A 2 liter, 4-neck flask was fitted with a pressure equalized dropping funnel, thermometer, stirrer and condenser all under nitrogen. Into the flask were placed 354.4 grams (0.5; 1 equivalent of acid) of dimer acid (Union Camp Century D-77; acid no., 158.3), 628.0 grams of methylene chloride, 296.0 grams (4.0 moles) of tert-butyl alcohol and 5.0 grams of 4-dimethylaminopyridine. To this mixture was added 108.2 grams (0.525 mole) of dicyclohexylcarbodiimide over a 9 minute period while holding the temperature between 22-25 C. The mixture was held at 25 C. for 4 hours and then filtered to remove dicyclohexylurea. The solvent and excess alcohol were removed on the rotary evaporator under vacuum. The residue was dissolved in 400 ml. n-heptane and filtered again to remove the last of the dicyclohexylurea. The product solution was then washed with 200 ml. 0.5 N hydrochloric acid, 200 ml. water, 300 ml. saturated sodium bicarbonate solution and finally with 2200 ml. water. The solution was dried over magnesium sulfate, filtered and stripped under vacuum to give 288.3 grams of dark material. Analysis: Acid No., 44.9; IR and NMR showed approximately 30 mole % acid left.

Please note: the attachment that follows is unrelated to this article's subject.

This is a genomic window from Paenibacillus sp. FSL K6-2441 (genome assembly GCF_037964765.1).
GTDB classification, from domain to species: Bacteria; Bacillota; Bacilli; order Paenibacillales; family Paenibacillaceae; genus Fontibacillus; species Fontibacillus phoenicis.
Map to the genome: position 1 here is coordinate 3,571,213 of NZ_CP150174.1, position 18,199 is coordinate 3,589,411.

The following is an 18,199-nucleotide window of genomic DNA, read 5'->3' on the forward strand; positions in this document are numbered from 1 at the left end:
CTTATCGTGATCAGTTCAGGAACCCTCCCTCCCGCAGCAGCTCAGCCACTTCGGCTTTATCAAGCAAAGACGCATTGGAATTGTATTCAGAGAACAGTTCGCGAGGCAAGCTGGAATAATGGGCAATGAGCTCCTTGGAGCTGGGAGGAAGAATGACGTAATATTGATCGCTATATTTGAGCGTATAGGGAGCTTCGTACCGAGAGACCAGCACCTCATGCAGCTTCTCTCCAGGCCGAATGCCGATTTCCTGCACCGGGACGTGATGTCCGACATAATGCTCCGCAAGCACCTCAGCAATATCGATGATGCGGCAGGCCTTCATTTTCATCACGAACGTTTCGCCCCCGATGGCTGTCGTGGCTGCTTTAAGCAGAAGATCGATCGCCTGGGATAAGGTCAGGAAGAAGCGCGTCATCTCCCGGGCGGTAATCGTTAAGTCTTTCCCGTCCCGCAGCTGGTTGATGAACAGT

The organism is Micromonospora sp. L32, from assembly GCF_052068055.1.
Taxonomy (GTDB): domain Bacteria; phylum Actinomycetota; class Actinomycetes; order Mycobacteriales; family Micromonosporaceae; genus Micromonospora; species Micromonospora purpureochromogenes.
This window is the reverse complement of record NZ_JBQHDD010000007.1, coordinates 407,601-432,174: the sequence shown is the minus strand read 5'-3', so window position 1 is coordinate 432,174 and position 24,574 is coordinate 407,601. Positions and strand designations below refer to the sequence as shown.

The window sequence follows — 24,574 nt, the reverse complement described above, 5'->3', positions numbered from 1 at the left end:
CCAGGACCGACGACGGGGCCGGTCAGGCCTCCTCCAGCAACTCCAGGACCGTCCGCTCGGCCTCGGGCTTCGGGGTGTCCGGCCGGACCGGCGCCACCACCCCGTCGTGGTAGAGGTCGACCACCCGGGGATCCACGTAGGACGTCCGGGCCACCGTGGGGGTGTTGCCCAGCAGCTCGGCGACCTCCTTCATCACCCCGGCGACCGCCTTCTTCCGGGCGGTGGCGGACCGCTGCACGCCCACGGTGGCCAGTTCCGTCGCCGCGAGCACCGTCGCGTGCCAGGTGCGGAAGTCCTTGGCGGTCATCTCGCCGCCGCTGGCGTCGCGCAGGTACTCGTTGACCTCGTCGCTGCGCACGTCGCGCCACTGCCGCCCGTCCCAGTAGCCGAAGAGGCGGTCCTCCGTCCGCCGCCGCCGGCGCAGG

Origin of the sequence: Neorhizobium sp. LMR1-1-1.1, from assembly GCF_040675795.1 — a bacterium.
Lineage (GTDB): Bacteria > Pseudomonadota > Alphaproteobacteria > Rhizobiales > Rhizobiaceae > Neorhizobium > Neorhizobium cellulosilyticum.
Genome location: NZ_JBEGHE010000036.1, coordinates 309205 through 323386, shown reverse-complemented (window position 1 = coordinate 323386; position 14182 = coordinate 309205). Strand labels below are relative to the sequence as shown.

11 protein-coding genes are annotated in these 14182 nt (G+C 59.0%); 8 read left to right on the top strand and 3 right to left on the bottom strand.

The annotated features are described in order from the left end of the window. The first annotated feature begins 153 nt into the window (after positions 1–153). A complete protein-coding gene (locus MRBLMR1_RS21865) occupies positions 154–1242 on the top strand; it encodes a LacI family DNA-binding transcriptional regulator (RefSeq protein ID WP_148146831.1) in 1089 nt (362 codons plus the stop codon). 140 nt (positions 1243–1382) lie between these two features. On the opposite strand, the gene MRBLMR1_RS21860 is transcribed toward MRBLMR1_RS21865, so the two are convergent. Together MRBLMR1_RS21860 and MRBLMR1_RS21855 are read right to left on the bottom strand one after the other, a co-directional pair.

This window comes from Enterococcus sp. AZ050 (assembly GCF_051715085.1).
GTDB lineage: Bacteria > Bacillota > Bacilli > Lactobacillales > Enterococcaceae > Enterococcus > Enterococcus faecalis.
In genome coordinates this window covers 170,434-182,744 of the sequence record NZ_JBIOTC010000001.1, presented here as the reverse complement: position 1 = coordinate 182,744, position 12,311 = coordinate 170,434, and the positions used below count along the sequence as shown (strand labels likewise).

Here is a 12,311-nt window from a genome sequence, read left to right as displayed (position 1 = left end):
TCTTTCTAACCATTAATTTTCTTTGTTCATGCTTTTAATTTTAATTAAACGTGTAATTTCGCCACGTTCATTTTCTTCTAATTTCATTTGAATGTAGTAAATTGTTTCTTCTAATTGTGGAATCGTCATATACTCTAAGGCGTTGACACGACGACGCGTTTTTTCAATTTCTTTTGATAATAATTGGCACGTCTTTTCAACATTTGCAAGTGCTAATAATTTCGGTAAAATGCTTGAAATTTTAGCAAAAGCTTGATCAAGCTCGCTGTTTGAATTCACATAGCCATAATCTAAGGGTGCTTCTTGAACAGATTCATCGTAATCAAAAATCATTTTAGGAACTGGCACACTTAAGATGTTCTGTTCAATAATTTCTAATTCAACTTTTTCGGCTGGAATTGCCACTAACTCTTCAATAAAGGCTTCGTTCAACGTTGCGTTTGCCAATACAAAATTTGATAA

The above product, weighing 267.3 grams (0.21 mole carbonyl based on acid no.), 74.0 grams (1.0 mole) of tert-butyl alcohol, 634.2 grams of methylene chloride and 2.5 grams of 4-dimethylaminopyridine were placed in the 2 liter 4-neck flask as previously described. To this mixture was added 64.8 grams (0.22 mole) of dicyclohexylcarbodiimide. The mixture was held at 25 C. for 3.75 hours and was then treated as described above. The product was a clear, dark brown viscous liquid, weighing 253.2 grams. Analysis: Acid No. 19.2.

The concentration of exhaust emission reducing additives in each of the fuels tested was in each case 1.0 gram of additive per gallon of fuel. Test fuels were prepared by simply adding a sufficient amount of additive to the base fuel, described above, containing 0.0625 gram of manganese as methylcyclopentadienyl manganese tricarbonyl to provide a fuel composition having 1.0 grams of additive per gallon of fuel.

The following results were obtained in the aforedescribed tests with and without the indicated amounts of additives listed in Table 3 above.

              TABLE 4______________________________________       Hydrocarbon                  Reduction ofAdditive    p.p.m.1                  Emission Increase %______________________________________None        320Additive A  251        552       259Additive B  285        10Additive C  225        85______________________________________ 1 End of test minus start of test results 2 Average from 2 separate tests

As these results show, the emission reducing additives of the present invention effectively reduce exhaust emission increases in gasoline containing cyclopentadienyl manganese antiknocks.